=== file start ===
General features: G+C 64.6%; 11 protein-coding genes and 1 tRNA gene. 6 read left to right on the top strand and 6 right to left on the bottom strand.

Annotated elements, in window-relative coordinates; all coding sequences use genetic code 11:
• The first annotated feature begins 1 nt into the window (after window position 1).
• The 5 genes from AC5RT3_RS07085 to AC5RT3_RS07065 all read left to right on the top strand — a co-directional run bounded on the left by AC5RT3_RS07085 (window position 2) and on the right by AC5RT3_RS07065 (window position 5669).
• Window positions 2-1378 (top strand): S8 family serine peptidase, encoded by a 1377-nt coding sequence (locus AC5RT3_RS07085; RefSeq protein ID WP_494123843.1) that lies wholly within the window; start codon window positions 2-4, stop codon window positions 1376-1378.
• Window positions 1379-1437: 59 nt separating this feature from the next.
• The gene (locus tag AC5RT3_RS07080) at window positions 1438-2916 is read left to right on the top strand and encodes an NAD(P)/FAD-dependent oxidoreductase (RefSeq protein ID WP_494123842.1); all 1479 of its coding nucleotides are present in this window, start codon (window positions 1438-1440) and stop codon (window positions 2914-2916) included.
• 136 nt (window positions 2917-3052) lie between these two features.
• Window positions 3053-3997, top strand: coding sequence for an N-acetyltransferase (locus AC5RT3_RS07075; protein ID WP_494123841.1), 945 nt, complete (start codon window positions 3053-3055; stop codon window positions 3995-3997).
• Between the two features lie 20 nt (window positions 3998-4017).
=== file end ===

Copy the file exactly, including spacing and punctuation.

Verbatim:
General features: G+C 64.6%; 11 protein-coding genes and 1 tRNA gene. 6 read left to right on the top strand and 6 right to left on the bottom strand.

Annotated elements, in window-relative coordinates; all coding sequences use genetic code 11:
• The first annotated feature begins 1 nt into the window (after window position 1).
• The 5 genes from AC5RT3_RS07085 to AC5RT3_RS07065 all read left to right on the top strand — a co-directional run bounded on the left by AC5RT3_RS07085 (window position 2) and on the right by AC5RT3_RS07065 (window position 5669).
• Window positions 2-1378 (top strand): S8 family serine peptidase, encoded by a 1377-nt coding sequence (locus AC5RT3_RS07085; RefSeq protein ID WP_494123843.1) that lies wholly within the window; start codon window positions 2-4, stop codon window positions 1376-1378.
• Window positions 1379-1437: 59 nt separating this feature from the next.
• The gene (locus tag AC5RT3_RS07080) at window positions 1438-2916 is read left to right on the top strand and encodes an NAD(P)/FAD-dependent oxidoreductase (RefSeq protein ID WP_494123842.1); all 1479 of its coding nucleotides are present in this window, start codon (window positions 1438-1440) and stop codon (window positions 2914-2916) included.
• 136 nt (window positions 2917-3052) lie between these two features.
• Window positions 3053-3997, top strand: coding sequence for an N-acetyltransferase (locus AC5RT3_RS07075; protein ID WP_494123841.1), 945 nt, complete (start codon window positions 3053-3055; stop codon window positions 3995-3997).
• Between the two features lie 20 nt (window positions 3998-4017).